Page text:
Even with all of today’s high-tech computer programs, many megayachts still start as hand sketches. Tommaso Spadolini is sharing some of his initial sketches for a current client, for a 141-foot (43-meter) explorer. More so, he is sharing the thought process behind the design. What follows is therefore not just the first sketches of the 43-meter Spadolini explorer. Ultimately, thanks to his own words, this an inside look at how a yacht designer helps a customer’s ideas go from thoughts to something tangible.
The owner came to Spadolini much the way other clients do: He liked one of his designs. Specifically, the owner admired the lines of Aslec 4 (below), which Rossinavi built in 2012. Her nearly plumb bow as well as the low-profile superstructure greatly appealed to him. Of course, the owner also had some other ideas in mind. His yacht needed to remain below 154 feet (45 meters), slightly smaller than Aslec 4 but simultaneously larger than his current yacht, a 118-footer (36-meter). In addition, his yacht needed more of a big cockpit than an aft deck, even larger than what Aslec 4 has. Above all, though, the area needed to be practical, and multi-functional.
We’ll let the designer, who celebrated four decades of yacht design last year, take it from here in explaining how the 43-meter Spadolini explorer yacht came about:
Firstly, he wanted a big, open cockpit on the main deck aft that can be covered with awnings for shade. You can see from the initial sketches that we’ve emphasized this area by having handrails instead of raised bulwarks, which provide unobstructed views out to sea from both the open deck and the main salon.
Apart from being something of a design statement, the grand transom staircase can be raised to access two side-loading garages. Because the client intends using the yacht for long-range cruising and exploration, he wanted decent-sized tenders. and there is space for two 5.5-metre tenders in the garage bays. We’re also looking into the feasibility of building the hull to Ice Class.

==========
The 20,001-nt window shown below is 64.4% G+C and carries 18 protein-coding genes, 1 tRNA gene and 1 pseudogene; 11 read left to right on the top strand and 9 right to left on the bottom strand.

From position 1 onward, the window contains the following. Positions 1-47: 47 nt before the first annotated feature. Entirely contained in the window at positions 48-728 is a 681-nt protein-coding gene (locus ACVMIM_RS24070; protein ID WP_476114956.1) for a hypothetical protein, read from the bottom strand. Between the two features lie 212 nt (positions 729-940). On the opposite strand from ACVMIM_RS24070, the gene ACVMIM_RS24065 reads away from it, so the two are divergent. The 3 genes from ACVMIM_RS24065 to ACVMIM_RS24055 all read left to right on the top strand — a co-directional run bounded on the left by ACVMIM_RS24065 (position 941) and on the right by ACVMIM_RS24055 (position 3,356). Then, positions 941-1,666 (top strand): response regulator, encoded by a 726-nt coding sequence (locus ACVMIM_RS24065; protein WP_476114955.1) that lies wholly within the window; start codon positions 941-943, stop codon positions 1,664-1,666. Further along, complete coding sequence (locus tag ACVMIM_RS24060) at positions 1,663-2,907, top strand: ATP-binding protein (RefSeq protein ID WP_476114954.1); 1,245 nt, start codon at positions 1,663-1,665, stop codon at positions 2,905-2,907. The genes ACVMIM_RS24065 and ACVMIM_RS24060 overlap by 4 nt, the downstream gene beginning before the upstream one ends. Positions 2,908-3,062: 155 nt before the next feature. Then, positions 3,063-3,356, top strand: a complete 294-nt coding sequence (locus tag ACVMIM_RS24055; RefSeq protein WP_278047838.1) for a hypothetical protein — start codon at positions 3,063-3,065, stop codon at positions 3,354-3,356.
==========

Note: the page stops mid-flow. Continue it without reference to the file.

He had fewer requests regarding the interior layout, which has a classic arrangement with four guest cabins on the lower deck and the owner’s stateroom in the wide-body section on the main deck forward. He wanted his cabin to be filled with natural light, hence the very large side windows.
The 43-meter Spadolini explorer, to feature a steel hull and aluminum superstructure, is still in development. The good news is, Spadolini says she is about 70 percent finalized in terms of profile and interior arrangement. Technical specifications are a priority right now, with the interior design to follow.
Notably, the owner does not seem to have a specific shipyard in mind. “We’re keeping our options open,” the designer puts it. Though, he cannot help but have a preference of his own. “As an Italian, I’d obviously be happy if the boat was built in Italy!”
Because the client prefers to spend his time on board in the open air or on the main deck closer to the water, the upper deck lounge on the bridge deck is comfortable but deliberately modest in size.
Design Studio Spadolini spadolini.it